A Stonehenge-like underwater stone structure was recently discovered in one of the Great Lakes in the USA, specifically in Lake Michigan.
5,000 years older than the British Stonehenge
The thing about this underwater structure is that it is even older than Stonehenge in the United Kingdom by about five thousand years. In 2007, archaeologists, led by Mark Holley, a professor at Northwestern Michigan College, found the site while surveying the lake bed. They stumbled upon a group of large stones arranged in a circle near Traverse City, Michigan.
Holley admitted that finding the structure forty feet (about twelve meters) underwater came as a total surprise. Initially, they were uncertain about what they’d stumbled upon.
However, after analyzing the site, it became clear that humans deliberately positioned the stones in a circular pattern. Some of these stones weighed as much as three thousand pounds (around 1,360 kilograms), according to Medium reports.
Scientists are puzzled by the discovery of a mysterious 'Stonehenge' structure at the bottom of a US lake, sparking intrigue and curiosity. pic.twitter.com/6QBMfIZJEj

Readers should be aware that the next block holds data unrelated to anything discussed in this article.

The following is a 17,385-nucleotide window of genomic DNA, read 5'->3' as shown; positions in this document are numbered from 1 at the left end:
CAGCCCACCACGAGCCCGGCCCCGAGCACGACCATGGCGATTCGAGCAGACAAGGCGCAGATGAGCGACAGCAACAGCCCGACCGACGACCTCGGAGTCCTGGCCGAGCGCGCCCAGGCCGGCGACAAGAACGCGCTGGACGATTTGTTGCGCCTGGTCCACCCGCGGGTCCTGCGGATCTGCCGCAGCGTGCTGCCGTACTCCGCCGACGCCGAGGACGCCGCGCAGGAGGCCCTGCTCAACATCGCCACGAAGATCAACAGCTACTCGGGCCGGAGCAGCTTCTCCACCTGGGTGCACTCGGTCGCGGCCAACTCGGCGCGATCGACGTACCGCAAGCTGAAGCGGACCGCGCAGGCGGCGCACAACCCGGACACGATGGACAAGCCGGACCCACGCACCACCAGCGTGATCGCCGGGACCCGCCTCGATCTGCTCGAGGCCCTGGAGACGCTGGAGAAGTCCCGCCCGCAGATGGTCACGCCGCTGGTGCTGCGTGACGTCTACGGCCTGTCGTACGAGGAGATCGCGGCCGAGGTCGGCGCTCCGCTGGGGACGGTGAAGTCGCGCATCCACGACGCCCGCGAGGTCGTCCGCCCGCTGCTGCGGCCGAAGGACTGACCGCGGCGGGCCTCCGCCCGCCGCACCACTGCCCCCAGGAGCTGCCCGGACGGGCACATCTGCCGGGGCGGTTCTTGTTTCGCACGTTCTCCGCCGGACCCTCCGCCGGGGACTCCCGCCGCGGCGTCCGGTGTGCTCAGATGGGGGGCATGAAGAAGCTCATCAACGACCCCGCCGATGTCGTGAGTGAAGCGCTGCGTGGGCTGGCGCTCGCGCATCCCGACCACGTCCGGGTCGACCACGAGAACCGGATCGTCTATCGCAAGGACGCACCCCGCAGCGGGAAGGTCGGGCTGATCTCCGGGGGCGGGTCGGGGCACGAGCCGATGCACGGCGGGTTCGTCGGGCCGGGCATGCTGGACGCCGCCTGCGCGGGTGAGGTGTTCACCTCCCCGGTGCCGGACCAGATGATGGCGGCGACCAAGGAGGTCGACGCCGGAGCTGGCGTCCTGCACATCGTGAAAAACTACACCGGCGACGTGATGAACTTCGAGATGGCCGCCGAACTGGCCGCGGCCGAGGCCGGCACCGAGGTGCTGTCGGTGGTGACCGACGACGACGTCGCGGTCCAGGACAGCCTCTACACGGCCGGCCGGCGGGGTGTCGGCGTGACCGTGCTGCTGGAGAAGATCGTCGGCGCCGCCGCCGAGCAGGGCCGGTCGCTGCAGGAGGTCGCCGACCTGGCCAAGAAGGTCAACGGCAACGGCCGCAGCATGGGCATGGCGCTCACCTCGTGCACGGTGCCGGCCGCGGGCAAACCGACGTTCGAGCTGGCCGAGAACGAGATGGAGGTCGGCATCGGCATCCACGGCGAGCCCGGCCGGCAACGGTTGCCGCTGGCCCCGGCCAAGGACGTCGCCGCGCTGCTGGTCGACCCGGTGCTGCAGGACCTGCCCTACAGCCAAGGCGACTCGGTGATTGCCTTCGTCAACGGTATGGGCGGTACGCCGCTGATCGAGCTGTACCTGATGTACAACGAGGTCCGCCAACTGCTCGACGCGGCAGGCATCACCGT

— The Journal Post (@thejournalpost) February 8, 2024
The circular pattern spans about forty feet in diameter with an inner circle about twenty feet wide. These granite stones, found locally, are thought to be around ten thousand years old, making this one of North America’s oldest formations.
Despite the stones’ resemblance to Stonehenge’s monoliths, the origin of the Lake Michigan stones remains unclear, as reported by indy100.
Scientist Rob Nelson explained in an episode called “American Stonehenge” on DiscoveryUK that although the stones create a perfect geometric shape, they’re not stacked or linked in the same manner.
Nelson emphasized that while prehistoric tribes frequented the Great Lakes for millennia, we know very little about them. He mentioned he hadn’t ever come across anything similar to this formation in archaeological records.
Hunter-gatherer forefathers might have placed those stones there
Nelson had a conversation with a man named Hank, whose ancestors belonged to the Anishinaabe community. They are among the earliest inhabitants of the region. Hank believes his tribe’s ancient hunter-gatherer ancestors, who settled there after the last Ice Age, placed the stones there for a sacred reason.
“[In Anishabe culture], we refer to stones as animate objects because they come from the mother, the Earth, who is alive,” Hank explained. He pointed out that the monument in the lake is evidence of his people’s long history in the area.
Holley noted that ten thousand years ago, the area wasn’t underwater. Communities actually lived right where the stones were found. However, five thousand years later, water levels rose, submerging the Lake Michigan basin.